When it comes to antibiotics, the green poop occurs because the antibiotics (though not all antibiotics), interfere with your gut flora. Your gut flora is the bacteria in your digestive system. This can, at times, cause green diarrhea filled with bile.

You Have Gastrointestinal Conditions

Any gastrointestinal condition that causes diarrhea can possibly end up you having green stools.

Crohn’s disease causes inflammation in the digestive tract. With this condition, bile may end up moving too quickly through your intestines.

Celiac disease – which comes from an intolerance to gluten – can cause stomach pain, bloating, gas, and diarrhea.

Irritable Bowel Syndrome (IBS) and ulcerative colitis can also lead to green stools.

If you have been diagnosed with IBS, you probably know that certain foods and events can trigger your symptoms.

If you’re under a lot of stress, have eaten foods that cause flare-ups (wheat, citrus, dairy) or are going through hormonal changes (such as your period), then IBS could force your stool to rush through your body too quickly. This can then result in green poop.

If this happens only occasionally, then you don’t have to worry. If, however, you are suffering from green diarrhea regularly, I recommend setting an appointment with your doctor to see how to can reduce or avoid these flare-ups.

Ulcerative colitis is the name given when you have sores and inflammation in your digestive tract – most often in the large intestine and rectum. One of the (many, unpleasant) symptoms of ulcerative colitis is diarrhea, and as with other gastrointestinal disorders, the diarrhea will be green from the bile.

Overuse of laxatives – which is unhealthy in an of itself, can also end up with you having green stools.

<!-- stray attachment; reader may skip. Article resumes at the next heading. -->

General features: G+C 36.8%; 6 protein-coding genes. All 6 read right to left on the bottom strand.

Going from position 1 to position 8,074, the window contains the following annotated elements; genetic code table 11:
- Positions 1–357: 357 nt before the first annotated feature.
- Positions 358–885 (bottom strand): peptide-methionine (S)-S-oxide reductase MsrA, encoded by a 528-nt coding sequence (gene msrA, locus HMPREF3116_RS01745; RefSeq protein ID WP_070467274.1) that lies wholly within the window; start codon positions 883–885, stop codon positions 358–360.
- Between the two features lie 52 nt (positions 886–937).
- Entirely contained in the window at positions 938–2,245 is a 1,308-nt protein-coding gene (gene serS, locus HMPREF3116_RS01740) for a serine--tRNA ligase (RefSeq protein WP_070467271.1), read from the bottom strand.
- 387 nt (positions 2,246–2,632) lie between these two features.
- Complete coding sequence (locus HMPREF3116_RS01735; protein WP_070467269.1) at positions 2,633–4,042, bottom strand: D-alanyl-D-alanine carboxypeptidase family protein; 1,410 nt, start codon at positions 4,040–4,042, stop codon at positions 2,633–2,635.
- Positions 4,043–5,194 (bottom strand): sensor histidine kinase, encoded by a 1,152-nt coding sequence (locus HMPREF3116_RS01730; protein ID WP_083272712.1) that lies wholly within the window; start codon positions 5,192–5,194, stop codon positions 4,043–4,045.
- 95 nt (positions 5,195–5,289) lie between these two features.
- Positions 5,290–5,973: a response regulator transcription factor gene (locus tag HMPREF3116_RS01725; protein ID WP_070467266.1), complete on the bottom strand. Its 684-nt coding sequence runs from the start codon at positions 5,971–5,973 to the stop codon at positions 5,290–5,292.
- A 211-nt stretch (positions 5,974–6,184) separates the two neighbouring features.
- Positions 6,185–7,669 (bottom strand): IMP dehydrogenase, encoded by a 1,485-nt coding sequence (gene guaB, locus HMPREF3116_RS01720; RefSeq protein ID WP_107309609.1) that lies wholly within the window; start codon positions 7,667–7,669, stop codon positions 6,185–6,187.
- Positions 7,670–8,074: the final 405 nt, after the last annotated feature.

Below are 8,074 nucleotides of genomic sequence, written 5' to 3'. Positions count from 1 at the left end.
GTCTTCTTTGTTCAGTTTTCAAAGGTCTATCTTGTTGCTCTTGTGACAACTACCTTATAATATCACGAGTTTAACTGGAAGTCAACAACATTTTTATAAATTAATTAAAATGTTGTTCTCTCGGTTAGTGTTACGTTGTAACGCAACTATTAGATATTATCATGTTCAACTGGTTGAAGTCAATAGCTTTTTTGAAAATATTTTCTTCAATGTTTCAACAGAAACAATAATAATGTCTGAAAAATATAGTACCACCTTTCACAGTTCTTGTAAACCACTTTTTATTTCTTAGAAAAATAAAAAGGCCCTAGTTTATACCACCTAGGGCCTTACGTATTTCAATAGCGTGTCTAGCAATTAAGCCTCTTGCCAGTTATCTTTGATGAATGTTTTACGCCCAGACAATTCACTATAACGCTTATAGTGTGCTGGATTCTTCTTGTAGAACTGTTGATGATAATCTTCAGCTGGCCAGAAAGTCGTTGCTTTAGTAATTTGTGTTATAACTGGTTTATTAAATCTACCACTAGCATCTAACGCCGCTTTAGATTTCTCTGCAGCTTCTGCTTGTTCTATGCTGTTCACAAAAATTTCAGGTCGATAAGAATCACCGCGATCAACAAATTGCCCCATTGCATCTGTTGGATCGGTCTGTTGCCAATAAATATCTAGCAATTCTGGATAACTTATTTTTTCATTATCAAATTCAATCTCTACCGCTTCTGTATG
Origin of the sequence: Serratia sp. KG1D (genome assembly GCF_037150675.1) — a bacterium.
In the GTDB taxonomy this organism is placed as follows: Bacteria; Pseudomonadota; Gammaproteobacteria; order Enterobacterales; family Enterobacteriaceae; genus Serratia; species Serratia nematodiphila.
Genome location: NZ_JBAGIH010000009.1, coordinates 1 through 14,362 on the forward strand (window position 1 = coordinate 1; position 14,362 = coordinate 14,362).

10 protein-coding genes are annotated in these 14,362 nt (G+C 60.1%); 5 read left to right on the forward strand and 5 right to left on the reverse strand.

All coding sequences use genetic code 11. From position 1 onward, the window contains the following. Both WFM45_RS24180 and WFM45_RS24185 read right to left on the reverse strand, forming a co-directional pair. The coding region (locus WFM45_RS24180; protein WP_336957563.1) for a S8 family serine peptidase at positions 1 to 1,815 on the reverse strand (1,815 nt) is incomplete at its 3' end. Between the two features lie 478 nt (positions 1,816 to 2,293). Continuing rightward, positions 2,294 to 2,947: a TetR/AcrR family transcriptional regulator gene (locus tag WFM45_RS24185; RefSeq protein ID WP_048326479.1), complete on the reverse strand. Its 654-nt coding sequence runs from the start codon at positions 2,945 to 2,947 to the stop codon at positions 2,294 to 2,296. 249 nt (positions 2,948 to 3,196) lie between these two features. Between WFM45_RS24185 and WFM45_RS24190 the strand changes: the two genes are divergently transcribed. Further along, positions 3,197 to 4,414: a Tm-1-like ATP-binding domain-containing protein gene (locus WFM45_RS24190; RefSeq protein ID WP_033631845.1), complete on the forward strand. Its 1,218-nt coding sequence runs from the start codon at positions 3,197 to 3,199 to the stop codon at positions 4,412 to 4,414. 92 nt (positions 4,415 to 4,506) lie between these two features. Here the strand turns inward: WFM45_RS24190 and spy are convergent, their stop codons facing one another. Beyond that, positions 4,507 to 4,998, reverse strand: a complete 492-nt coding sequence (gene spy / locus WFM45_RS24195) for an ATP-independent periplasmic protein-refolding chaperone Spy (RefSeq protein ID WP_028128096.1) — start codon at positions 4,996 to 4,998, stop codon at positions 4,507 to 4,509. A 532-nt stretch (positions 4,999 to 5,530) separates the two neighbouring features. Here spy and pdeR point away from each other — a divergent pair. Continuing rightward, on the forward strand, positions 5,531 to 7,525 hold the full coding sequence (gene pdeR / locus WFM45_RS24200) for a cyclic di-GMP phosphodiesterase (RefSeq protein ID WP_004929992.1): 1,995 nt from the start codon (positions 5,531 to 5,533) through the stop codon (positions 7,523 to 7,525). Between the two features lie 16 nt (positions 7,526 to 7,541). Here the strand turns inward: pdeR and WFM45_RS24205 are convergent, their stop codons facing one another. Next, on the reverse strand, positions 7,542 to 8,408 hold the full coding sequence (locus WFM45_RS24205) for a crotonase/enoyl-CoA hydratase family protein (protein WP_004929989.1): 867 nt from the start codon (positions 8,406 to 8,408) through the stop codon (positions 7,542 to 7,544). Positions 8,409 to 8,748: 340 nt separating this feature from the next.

You’re Taking Iron Supplements

If you’ve been prescribed iron supplements and you are experience green poop, then you need to go back to your doctor.

The green poop is a sign that your body isn’t absorbing the iron supplements properly. If your poop is black, however, that could mean your body is absorbing the iron.

It is important to note that you should only be taking an iron supplement if it has been prescribed to you by a doctor, for a issue like iron deficiency anemia.

Taking iron supplements when you don’t actually need them can be potentially dangerous, and can cause nausea and vomiting.

You’ve Recently Had Your Gallbladder Removed

Your gallbladder stores bile. If you have gallstones, your gallbladder may need to be removed. This is known as a cholecystectomy.

For the first 8 weeks or so after having your gallbladder removed, you may have some diarrhea. The diarrhea will have more bile in it than usual, which will result in your poop having a green color.

If the 8 weeks have passed, or if you’re concerned at the level of diarrhea, then make an appointment to see your doctor.

When To Seek Treatment For Green Poop

green poop treatment

If you are suffering from green poop, don’t keep it to yourself.

Especially so if you are experiencing other symptoms along with it such as fatigue, abdominal pain, and weight loss.

If green stools are consistently showing up, then it is very likely linked to some illness or disorder, and it is important that you get it addressed. Don’t be embarrassed to go to your doctor with your concerns.

Your health is more important – and you don’t have anything to be embarrassed about, anyway.

And besides, considering how common green poop is, they have very likely come across it many, many times already.